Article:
A healthy body, mind, and diet isn’t all about cutting down on all that bread and pasta, or eating more fruits and vegetables – it’s about when you eat these foods.
In the latest Scientific Statements, experts from various committees of the American Heart Association claim that being mindful of eating frequency, as well as the time of day you’re eating, has an impact on heart attack & stroke risk.
The panel picked out breakfast habits in particular, which they suggest that existing evidence that breakfast is a crucial meal of the day…is spot on. This comes based on the analysis of past studies comparing breakfast-eaters to breakfast-skippers. The findings concluded breakfast-eaters had lower rates of heart disease, and were less likely to have high cholesterol or high blood pressure.
Blood sugar levels & sugar metabolism were more normalized as well, putting the breakfast club at a lower risk of diabetes, too.
Having said that, oddly enough, the existing research still isn’t strong enough to say that people who avoid breakfast regularly should start including that meal in their diet. And for people that already do consume a morning meal daily shouldn’t expect to be heart disease or diabetes-proof for the rest of their lives.
Eating frequency isn’t so clear cut, however.
Some studies suggest people who eat more often have lower cholesterol and a lower chance of diabetes, though it’s a mixed bag when it comes to whether or not eating smaller meals helps with weight loss. A few controlled studies even found that the more frequent the eating – even with consistent calorie counts – was not beneficial to lowering heart disease risks or obesity.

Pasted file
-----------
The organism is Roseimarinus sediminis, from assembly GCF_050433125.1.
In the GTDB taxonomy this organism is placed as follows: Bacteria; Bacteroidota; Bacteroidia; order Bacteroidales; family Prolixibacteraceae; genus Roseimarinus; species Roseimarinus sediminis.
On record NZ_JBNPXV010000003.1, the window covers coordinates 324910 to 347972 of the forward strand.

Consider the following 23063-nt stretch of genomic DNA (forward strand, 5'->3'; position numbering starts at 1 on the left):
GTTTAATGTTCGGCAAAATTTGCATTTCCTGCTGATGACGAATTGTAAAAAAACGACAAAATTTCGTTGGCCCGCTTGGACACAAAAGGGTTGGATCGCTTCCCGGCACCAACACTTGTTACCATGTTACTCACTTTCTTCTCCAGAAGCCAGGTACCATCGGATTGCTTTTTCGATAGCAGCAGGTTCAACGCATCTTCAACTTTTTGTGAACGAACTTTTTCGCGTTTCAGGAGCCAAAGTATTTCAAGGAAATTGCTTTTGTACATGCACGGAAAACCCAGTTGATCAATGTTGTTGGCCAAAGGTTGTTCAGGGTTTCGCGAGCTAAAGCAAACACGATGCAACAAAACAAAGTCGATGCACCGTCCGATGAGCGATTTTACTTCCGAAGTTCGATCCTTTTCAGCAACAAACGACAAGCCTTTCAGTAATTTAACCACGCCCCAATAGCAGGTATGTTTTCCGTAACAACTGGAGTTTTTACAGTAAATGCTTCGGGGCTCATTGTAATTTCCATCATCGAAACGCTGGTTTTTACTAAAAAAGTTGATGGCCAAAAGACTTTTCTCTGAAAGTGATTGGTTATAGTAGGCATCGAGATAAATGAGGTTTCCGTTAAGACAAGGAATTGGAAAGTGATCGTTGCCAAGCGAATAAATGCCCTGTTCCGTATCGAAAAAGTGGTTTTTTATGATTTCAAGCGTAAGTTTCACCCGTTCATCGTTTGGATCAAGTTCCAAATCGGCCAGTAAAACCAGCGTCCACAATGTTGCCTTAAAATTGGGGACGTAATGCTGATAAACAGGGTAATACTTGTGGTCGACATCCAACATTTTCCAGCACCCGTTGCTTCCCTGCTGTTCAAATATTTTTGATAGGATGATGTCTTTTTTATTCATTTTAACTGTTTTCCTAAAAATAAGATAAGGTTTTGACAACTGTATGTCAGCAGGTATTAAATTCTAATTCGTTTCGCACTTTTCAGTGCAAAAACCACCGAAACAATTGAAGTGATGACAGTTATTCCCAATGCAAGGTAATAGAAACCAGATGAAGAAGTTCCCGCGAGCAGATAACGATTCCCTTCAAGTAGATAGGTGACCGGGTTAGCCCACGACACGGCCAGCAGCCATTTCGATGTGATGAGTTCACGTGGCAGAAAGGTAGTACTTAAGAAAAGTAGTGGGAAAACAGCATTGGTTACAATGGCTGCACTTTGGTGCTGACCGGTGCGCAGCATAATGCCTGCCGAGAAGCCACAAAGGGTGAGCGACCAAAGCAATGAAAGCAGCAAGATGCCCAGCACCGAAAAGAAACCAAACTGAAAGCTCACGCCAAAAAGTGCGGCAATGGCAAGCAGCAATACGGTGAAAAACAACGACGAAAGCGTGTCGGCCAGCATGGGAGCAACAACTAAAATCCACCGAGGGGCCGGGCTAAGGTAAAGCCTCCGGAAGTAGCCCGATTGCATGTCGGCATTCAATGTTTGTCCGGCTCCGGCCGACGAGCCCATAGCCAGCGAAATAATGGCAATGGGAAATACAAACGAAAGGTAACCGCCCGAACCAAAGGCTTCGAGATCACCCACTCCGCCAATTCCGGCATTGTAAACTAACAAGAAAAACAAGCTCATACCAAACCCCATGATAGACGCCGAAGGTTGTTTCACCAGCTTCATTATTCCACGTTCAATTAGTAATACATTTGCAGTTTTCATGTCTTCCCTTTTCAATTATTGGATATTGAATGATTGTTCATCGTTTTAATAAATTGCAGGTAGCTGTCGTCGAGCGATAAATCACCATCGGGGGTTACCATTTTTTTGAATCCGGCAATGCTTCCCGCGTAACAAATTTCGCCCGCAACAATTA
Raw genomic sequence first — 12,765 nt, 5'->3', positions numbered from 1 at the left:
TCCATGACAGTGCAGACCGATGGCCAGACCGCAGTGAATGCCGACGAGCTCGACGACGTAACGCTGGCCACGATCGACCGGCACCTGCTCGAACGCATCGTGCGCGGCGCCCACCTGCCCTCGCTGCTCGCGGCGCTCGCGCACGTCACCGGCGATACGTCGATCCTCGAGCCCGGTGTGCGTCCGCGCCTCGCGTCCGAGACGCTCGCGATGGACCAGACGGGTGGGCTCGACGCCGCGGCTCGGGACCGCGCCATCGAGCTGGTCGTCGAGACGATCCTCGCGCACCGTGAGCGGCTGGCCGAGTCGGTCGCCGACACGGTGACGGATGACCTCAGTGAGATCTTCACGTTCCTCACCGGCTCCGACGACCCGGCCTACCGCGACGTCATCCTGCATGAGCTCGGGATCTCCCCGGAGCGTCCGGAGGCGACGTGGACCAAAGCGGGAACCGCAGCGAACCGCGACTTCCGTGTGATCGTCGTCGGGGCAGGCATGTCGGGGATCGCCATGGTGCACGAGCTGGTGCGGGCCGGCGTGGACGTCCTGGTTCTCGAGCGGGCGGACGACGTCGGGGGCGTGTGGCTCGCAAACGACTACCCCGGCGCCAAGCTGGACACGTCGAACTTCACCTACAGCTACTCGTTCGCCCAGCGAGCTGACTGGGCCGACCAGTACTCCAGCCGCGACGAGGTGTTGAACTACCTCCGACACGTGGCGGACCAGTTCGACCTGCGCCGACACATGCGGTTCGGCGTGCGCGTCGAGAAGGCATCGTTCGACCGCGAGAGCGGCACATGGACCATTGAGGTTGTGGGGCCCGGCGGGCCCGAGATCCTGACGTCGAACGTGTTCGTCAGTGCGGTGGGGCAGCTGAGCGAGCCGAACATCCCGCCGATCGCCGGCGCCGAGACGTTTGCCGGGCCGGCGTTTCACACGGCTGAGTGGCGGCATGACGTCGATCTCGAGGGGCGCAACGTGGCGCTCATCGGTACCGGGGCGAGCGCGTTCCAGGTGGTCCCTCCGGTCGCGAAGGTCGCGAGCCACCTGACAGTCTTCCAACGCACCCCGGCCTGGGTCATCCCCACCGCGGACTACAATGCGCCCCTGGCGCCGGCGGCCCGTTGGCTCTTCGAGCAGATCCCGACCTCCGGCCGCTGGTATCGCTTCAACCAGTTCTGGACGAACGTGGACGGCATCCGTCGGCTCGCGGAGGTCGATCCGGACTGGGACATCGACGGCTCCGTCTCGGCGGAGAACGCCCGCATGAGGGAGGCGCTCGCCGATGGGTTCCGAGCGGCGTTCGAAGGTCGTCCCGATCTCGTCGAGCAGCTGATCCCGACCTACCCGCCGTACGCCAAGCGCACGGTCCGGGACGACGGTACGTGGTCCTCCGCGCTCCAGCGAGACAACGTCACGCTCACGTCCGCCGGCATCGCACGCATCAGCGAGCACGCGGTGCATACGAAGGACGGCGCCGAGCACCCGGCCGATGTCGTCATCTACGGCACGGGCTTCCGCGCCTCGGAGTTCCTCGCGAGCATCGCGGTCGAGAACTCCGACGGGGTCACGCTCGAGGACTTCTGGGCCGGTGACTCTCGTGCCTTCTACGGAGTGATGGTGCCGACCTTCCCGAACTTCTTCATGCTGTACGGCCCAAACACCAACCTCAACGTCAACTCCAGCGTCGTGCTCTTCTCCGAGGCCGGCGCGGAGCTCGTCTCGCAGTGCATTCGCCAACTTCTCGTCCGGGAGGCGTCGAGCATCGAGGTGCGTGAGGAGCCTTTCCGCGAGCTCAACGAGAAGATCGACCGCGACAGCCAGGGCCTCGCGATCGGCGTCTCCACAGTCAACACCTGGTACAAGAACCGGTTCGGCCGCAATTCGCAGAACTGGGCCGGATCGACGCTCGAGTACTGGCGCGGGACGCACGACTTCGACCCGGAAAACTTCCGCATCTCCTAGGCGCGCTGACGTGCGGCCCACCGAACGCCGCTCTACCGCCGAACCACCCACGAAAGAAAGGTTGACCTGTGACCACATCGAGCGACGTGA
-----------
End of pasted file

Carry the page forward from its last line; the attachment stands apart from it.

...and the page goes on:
Finally, the panel examined eating earlier in the day vs. later. The majority of the panel erred to earlier; the more calories you eat earlier in the day, the more time you have to burn off those calories. Plus, there’s some evidence that hints the body’s metabolism is more efficient during the day, when it’s more active, rather than at night when the body’s ready to shut down.
“The body and all of the organs have clocks,” explains Marie-Pierre St-Onge, an associate professor of nutritional medicine at Columbia University.
“There is a timing that provide all the nutrients that organs need, and the timing activity of enzymes and other agents that process food are better earlier in the day than at night.”
Related: Four Fascinating Breakfast Facts
While we can’t say for certain how timing and frequency of meals affects your health, it’s a good idea to keep eating breakfast if you already do, and try to space out your meals a bit earlier in the day.